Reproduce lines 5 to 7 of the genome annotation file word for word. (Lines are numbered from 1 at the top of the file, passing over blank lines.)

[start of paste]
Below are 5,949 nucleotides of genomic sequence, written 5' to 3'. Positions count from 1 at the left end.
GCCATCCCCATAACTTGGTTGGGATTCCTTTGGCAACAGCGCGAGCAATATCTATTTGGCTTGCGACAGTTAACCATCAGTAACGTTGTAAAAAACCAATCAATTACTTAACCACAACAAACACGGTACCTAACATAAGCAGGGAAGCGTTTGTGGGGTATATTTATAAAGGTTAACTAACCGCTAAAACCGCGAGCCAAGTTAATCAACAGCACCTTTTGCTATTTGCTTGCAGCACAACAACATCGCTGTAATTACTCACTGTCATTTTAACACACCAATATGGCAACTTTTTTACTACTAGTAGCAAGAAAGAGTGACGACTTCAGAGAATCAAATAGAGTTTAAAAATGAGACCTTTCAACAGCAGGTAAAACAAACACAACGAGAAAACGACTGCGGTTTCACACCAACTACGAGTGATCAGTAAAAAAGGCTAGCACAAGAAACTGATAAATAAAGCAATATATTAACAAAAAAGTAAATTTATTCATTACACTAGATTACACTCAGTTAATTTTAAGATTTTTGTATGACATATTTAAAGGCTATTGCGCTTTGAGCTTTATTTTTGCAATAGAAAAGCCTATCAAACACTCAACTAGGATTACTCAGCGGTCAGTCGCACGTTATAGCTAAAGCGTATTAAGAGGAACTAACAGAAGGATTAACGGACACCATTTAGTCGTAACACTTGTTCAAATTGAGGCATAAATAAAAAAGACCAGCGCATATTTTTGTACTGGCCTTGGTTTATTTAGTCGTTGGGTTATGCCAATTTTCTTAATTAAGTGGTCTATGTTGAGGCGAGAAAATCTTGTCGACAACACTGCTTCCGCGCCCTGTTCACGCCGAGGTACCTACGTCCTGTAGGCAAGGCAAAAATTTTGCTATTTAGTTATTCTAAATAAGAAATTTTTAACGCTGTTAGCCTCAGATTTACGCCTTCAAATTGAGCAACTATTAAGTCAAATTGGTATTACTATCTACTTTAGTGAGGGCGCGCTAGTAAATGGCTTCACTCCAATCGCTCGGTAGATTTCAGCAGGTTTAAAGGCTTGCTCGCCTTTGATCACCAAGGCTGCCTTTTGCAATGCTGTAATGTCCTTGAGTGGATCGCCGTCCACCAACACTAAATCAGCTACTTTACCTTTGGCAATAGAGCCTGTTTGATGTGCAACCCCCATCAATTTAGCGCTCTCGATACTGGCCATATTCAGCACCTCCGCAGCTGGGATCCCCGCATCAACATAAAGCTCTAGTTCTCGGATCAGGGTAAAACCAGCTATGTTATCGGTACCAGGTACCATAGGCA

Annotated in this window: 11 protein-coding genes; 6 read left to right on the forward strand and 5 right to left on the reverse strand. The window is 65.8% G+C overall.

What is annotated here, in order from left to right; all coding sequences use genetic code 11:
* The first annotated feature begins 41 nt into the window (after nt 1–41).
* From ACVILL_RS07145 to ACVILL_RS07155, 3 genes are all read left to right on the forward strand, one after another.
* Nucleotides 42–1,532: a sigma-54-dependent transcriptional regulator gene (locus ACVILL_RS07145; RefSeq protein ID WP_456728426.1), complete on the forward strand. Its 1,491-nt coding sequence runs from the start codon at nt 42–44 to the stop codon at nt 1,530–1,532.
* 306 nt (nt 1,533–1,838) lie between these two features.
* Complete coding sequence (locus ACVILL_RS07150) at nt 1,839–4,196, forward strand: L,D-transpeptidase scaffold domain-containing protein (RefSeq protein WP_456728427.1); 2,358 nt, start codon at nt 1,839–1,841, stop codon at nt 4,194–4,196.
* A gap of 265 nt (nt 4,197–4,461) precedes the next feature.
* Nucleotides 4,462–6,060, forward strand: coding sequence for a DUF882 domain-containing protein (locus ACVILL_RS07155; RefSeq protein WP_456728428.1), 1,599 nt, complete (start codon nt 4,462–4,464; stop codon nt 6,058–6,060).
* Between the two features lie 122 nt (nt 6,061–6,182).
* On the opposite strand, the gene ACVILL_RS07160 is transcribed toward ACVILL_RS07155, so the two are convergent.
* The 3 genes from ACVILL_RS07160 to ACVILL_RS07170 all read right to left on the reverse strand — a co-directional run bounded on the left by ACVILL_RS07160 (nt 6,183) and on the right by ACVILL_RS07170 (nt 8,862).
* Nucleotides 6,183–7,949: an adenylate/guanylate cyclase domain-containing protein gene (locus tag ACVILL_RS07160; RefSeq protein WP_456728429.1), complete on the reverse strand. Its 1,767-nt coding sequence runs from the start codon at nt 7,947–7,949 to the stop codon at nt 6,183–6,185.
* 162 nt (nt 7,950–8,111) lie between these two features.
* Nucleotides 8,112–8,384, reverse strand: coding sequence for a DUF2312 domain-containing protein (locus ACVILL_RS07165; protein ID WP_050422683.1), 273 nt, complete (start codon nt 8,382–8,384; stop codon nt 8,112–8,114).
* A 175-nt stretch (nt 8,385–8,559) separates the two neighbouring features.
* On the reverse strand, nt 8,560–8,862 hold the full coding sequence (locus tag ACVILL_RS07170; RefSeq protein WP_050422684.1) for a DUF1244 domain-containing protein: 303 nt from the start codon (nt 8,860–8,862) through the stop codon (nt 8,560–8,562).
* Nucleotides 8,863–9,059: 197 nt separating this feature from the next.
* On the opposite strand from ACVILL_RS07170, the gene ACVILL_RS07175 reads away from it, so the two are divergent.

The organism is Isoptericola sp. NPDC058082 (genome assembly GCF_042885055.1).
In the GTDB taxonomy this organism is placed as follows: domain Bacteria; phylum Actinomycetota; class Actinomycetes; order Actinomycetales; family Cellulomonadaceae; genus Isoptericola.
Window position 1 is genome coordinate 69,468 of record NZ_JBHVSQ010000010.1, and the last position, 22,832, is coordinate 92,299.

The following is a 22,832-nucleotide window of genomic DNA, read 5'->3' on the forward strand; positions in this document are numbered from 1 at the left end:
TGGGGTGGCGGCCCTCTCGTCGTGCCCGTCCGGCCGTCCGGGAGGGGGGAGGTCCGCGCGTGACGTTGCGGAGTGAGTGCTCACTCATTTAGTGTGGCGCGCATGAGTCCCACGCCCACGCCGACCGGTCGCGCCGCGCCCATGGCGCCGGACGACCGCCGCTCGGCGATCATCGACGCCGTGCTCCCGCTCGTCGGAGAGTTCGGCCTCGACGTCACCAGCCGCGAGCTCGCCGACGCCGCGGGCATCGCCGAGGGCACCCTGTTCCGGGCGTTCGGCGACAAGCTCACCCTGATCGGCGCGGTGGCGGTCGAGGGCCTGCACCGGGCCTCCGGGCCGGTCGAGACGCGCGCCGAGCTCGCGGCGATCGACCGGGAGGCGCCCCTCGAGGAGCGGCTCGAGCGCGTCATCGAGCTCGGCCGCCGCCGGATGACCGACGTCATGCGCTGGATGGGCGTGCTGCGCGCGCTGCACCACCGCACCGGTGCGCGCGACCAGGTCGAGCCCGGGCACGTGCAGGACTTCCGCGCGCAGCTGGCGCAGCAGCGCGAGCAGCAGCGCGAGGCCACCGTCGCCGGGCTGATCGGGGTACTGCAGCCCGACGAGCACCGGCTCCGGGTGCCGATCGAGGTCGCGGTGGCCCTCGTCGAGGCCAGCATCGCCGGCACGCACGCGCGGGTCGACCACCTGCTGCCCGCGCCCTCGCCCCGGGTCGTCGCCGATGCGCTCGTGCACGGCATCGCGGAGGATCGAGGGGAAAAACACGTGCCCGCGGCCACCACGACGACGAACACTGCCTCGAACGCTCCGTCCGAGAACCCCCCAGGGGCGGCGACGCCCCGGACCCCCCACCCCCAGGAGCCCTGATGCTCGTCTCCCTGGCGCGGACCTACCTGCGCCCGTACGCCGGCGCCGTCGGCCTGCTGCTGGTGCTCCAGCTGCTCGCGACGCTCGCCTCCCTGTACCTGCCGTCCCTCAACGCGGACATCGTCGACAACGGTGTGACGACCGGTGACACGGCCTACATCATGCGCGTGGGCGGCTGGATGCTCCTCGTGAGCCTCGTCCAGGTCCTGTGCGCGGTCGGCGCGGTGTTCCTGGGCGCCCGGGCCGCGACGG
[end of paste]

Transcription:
* The first annotated feature begins 41 nt into the window (after nt 1–41).
* From ACVILL_RS07145 to ACVILL_RS07155, 3 genes are all read left to right on the forward strand, one after another.
* Nucleotides 42–1,532: a sigma-54-dependent transcriptional regulator gene (locus ACVILL_RS07145; RefSeq protein ID WP_456728426.1), complete on the forward strand. Its 1,491-nt coding sequence runs from the start codon at nt 42–44 to the stop codon at nt 1,530–1,532.